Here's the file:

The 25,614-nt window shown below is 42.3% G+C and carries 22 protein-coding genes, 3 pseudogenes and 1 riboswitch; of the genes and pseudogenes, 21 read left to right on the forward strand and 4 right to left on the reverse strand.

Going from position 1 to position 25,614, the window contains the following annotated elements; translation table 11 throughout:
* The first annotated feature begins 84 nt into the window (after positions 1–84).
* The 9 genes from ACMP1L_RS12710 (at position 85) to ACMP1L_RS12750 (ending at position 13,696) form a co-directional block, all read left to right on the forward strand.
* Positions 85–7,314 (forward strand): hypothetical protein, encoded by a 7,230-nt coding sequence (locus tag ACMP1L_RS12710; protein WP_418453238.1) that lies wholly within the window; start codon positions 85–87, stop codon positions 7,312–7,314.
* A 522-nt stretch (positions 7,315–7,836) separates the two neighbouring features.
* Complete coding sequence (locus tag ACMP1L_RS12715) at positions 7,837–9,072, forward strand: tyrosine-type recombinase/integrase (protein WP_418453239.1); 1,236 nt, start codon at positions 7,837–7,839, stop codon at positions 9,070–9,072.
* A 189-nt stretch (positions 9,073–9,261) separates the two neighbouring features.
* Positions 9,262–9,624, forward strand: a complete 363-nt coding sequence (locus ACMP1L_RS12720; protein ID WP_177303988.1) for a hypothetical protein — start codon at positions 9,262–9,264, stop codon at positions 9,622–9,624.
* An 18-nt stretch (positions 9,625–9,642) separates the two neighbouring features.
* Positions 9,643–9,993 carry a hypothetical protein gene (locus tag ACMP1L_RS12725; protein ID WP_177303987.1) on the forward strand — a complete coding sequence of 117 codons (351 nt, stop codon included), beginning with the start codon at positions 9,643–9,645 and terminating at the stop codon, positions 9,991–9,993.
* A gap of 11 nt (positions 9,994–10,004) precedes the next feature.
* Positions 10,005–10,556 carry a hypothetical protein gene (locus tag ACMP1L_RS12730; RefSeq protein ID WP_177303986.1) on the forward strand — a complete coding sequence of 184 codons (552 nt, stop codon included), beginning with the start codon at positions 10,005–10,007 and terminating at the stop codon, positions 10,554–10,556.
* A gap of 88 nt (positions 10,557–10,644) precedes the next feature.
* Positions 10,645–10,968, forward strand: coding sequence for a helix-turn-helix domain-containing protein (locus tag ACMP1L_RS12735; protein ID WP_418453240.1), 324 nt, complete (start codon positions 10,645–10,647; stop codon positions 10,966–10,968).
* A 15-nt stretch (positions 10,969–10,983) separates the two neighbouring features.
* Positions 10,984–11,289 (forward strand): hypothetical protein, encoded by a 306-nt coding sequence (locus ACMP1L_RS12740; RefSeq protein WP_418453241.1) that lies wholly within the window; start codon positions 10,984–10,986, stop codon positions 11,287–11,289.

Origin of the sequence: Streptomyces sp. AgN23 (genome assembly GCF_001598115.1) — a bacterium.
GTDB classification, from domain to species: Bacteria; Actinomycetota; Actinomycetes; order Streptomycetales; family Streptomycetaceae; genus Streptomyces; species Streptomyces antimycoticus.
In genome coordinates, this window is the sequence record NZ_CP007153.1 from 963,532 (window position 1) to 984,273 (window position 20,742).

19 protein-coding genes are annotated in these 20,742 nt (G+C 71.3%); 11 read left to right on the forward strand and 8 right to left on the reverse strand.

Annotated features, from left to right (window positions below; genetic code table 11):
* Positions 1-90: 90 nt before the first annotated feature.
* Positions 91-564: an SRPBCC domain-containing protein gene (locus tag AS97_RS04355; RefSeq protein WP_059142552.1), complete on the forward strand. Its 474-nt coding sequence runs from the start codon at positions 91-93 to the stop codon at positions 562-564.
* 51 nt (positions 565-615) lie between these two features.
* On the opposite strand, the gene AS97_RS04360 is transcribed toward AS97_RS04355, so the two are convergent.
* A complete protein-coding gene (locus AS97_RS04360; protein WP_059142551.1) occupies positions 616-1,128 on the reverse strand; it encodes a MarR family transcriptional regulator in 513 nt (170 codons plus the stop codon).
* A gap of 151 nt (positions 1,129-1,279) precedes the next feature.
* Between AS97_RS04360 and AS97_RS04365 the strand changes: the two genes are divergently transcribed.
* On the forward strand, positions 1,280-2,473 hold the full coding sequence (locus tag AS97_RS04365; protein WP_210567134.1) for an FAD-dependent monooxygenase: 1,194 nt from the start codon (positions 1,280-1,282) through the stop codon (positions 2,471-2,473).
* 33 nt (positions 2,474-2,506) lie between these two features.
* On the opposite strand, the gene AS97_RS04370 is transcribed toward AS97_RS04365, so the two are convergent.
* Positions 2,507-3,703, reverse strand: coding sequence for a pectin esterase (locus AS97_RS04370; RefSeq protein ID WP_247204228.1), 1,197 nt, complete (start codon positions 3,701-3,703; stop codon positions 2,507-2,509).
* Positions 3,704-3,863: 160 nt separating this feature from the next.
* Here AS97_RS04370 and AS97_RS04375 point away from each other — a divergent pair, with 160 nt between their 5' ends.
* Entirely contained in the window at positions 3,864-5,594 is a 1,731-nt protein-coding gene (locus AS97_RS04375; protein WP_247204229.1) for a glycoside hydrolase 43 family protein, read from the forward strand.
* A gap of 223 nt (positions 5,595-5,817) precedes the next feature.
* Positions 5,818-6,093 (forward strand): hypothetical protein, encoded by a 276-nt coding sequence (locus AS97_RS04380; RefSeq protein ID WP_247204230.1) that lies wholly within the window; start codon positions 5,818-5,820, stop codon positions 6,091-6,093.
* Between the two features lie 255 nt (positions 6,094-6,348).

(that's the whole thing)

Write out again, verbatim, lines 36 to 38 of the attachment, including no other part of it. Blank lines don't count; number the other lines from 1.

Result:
* Entirely contained in the window at positions 3,864-5,594 is a 1,731-nt protein-coding gene (locus AS97_RS04375; protein WP_247204229.1) for a glycoside hydrolase 43 family protein, read from the forward strand.
* A gap of 223 nt (positions 5,595-5,817) precedes the next feature.
* Positions 5,818-6,093 (forward strand): hypothetical protein, encoded by a 276-nt coding sequence (locus AS97_RS04380; RefSeq protein ID WP_247204230.1) that lies wholly within the window; start codon positions 5,818-5,820, stop codon positions 6,091-6,093.